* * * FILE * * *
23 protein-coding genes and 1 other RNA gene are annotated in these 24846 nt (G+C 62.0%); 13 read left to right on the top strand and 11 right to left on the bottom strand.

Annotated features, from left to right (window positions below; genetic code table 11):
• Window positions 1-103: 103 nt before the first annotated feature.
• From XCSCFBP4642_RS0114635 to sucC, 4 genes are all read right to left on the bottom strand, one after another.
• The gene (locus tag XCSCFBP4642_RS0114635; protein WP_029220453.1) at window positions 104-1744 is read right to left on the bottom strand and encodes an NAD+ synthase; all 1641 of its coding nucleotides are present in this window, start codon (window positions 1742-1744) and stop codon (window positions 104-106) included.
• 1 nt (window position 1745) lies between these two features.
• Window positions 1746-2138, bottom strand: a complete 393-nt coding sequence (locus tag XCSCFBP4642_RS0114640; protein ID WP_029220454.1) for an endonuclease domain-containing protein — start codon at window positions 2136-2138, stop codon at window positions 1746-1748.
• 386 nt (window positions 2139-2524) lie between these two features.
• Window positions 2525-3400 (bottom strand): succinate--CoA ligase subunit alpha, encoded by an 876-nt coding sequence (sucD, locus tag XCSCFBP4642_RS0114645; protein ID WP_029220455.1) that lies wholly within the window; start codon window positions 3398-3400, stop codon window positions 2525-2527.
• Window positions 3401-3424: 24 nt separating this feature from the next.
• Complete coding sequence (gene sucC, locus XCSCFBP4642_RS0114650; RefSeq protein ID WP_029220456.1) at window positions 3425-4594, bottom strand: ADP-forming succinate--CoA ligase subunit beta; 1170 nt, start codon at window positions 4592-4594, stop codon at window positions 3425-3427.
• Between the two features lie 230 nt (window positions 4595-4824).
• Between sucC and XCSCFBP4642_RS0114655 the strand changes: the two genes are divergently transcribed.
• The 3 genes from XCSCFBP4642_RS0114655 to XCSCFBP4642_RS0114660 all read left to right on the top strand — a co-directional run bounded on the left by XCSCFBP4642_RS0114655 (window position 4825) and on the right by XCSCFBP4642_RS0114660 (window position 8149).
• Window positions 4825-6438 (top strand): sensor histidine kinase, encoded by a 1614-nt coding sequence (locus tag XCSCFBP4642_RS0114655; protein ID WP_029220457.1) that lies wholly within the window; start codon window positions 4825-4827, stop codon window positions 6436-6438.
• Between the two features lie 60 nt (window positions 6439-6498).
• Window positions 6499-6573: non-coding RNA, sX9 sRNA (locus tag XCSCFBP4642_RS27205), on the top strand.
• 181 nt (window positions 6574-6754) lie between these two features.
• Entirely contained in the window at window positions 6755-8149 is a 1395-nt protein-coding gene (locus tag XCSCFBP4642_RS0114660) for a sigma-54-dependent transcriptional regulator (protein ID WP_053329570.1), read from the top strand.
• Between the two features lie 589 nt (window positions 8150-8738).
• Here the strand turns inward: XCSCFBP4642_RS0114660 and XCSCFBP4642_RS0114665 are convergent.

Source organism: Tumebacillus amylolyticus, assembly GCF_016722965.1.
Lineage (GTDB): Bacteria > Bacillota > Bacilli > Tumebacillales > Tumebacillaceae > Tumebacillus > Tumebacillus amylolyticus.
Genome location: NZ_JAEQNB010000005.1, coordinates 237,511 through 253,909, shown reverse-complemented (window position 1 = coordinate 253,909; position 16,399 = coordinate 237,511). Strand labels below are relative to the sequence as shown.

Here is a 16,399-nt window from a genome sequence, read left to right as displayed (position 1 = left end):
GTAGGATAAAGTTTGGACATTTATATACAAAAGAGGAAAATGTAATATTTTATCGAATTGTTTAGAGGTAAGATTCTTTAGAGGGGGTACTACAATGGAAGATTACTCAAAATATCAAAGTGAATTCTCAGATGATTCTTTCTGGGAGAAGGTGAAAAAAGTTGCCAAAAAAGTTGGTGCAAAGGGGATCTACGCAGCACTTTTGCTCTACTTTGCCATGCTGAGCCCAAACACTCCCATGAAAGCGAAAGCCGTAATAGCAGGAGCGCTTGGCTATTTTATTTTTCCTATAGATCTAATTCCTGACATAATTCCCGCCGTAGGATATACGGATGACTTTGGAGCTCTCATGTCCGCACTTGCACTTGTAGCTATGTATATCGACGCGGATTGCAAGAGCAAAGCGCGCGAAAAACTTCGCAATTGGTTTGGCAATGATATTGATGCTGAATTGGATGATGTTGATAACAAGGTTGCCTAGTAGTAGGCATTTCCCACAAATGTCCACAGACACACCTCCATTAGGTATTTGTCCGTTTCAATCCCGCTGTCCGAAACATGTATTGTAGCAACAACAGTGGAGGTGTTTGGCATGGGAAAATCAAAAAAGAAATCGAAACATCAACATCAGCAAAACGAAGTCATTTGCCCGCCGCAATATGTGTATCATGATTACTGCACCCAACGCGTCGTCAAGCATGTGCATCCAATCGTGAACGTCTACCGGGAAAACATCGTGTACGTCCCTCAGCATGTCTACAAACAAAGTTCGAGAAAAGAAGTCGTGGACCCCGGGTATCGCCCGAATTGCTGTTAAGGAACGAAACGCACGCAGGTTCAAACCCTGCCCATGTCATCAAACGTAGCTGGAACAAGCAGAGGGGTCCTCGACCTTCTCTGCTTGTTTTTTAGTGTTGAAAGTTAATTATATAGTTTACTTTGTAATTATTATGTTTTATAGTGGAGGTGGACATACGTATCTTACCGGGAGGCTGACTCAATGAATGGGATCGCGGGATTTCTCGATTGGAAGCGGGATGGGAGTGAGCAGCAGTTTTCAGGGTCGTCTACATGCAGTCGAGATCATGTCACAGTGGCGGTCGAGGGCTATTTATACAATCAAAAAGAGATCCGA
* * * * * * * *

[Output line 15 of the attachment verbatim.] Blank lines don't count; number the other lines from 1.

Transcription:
• Window positions 4825-6438 (top strand): sensor histidine kinase, encoded by a 1614-nt coding sequence (locus tag XCSCFBP4642_RS0114655; protein ID WP_029220457.1) that lies wholly within the window; start codon window positions 4825-4827, stop codon window positions 6436-6438.